Acupuncture - What is it?

What is acupuncture?

What is acupuncture?

Acupuncture is the insertion of fine needles into the skin and underlying tissues for therapeutic effect. Central to Chinese medicine is the idea of qi (‘chee’). Qi is the life-force or energy which is said to flow throughout your body along pathways on the surface of the body, called 'meridians'. By needling specific points along these pathways, we can influence the qi and harmonise this life force to stimulate your power of self healing.

What is health?

According to Chinese medicine, in a healthy person the qi flows smoothly through the body. This ensures the normal functioning of the organs and tissues and there is energy and enthusiasm for life.

If this flow is disrupted or blocked then illness can occur. The flow of qi can be disturbed by climate and weather (for example, damp and cold), diet, stress, overwork, drugs, trauma, emotional and hereditary factors.

NB This text has been amended

What is acupuncture?

Acupuncture in China

Acupuncture is part of the traditional medicine of China, where today it is mainstream medicine, an integral part of their national health service, and used in clinics and hospitals throughout the country.  Acupuncture can safely be used to treat many different health problems, although it is best known for it's use in treating pain.  Increasingly, research is showing how effective acupuncture can be.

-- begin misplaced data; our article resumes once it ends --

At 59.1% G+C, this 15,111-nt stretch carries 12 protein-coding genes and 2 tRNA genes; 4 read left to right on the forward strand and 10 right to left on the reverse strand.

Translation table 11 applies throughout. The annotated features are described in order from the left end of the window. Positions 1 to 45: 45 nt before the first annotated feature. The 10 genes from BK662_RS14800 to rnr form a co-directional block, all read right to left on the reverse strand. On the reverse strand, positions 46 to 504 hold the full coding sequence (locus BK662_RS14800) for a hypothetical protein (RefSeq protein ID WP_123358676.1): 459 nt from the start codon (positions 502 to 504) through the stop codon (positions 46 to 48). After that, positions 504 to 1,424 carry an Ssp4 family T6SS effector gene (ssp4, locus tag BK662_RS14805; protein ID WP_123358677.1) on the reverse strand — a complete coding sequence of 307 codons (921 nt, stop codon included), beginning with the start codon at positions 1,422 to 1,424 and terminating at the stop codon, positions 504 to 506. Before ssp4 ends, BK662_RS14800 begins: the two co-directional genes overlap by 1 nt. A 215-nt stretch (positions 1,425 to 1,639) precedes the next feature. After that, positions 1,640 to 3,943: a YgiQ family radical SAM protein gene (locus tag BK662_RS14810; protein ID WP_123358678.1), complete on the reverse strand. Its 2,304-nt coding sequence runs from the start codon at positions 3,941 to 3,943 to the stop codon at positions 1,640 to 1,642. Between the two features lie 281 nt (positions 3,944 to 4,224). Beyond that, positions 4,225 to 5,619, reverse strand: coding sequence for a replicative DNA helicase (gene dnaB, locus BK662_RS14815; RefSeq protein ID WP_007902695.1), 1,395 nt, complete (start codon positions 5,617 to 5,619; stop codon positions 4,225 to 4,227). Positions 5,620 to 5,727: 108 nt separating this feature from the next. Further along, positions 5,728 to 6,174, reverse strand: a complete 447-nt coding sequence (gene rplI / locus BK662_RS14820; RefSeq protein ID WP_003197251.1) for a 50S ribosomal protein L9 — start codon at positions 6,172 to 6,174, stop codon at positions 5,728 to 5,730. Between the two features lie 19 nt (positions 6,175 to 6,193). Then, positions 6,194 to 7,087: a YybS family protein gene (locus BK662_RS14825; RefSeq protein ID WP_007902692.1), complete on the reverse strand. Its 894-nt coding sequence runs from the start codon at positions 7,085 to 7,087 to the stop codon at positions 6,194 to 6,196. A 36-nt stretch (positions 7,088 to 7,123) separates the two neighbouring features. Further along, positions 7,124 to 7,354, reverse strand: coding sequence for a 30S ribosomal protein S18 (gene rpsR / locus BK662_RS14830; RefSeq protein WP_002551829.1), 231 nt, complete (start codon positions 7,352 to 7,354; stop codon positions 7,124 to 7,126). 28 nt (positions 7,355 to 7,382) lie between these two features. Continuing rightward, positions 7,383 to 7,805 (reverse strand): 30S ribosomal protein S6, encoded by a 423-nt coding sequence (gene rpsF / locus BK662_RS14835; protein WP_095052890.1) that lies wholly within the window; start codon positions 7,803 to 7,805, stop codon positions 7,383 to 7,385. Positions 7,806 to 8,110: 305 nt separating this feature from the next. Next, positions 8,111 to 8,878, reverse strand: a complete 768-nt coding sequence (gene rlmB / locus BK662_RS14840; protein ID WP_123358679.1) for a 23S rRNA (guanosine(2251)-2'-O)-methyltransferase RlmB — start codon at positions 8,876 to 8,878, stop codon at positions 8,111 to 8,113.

What is acupuncture used to treat in China?

The following conditions are routinely treated with acupuncture in traditional Chinese medicine hospitals and clinics in China today:

  •  many painful conditions, including arthritis, rheumatism, joint and muscle pain and injuries;
  • back pain, dental pain and repetitive strain injury;
  • 'frozen shoulder', 'tennis elbow', pain following shingles, trigeminal neuralgia;
  • headaches and migraines;
  • asthma, chronic lung problems
  • insomnia, depression and anxiety;
  • gynaecological, menstrual and menopausal problems;
  • male and female fertility problems;
  • digestive problems;
  • hay fever and other allergies;
  • skin complaints, such as acne and eczema

Evidence

Although a huge amount of evidence on the effectiveness of acupuncture is published in China every year, much of this evidence is of poor quality. However, increasing amounts of research in favour of acupuncture is being published outside China.

In this country, NICE (National Institute for Care and Clinical Excellence) advises that acupuncture can be cost effective in the NHS for the treatment of migraine/headaches and low back pain.

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